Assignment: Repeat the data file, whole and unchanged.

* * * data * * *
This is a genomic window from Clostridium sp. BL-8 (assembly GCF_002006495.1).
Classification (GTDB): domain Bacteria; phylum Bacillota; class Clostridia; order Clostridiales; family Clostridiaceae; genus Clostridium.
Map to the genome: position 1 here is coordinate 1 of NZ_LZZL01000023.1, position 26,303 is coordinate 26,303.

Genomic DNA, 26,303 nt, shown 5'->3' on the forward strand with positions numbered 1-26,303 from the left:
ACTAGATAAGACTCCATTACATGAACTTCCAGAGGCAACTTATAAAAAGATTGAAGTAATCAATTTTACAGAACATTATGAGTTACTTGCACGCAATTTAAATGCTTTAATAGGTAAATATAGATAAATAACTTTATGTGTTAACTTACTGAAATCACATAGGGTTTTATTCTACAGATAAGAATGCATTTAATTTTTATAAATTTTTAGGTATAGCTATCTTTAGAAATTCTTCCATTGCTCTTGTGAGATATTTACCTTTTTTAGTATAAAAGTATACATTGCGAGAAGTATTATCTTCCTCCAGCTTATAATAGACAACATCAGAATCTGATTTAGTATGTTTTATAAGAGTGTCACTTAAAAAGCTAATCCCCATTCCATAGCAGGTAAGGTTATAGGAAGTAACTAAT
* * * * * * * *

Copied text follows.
This is a genomic window from Clostridium sp. BL-8 (assembly GCF_002006495.1).
Classification (GTDB): domain Bacteria; phylum Bacillota; class Clostridia; order Clostridiales; family Clostridiaceae; genus Clostridium.
Map to the genome: position 1 here is coordinate 1 of NZ_LZZL01000023.1, position 26,303 is coordinate 26,303.

Genomic DNA, 26,303 nt, shown 5'->3' on the forward strand with positions numbered 1-26,303 from the left:
ACTAGATAAGACTCCATTACATGAACTTCCAGAGGCAACTTATAAAAAGATTGAAGTAATCAATTTTACAGAACATTATGAGTTACTTGCACGCAATTTAAATGCTTTAATAGGTAAATATAGATAAATAACTTTATGTGTTAACTTACTGAAATCACATAGGGTTTTATTCTACAGATAAGAATGCATTTAATTTTTATAAATTTTTAGGTATAGCTATCTTTAGAAATTCTTCCATTGCTCTTGTGAGATATTTACCTTTTTTAGTATAAAAGTATACATTGCGAGAAGTATTATCTTCCTCCAGCTTATAATAGACAACATCAGAATCTGATTTAGTATGTTTTATAAGAGTGTCACTTAAAAAGCTAATCCCCATTCCATAGCAGGTAAGGTTATAGGAAGTAACTAAT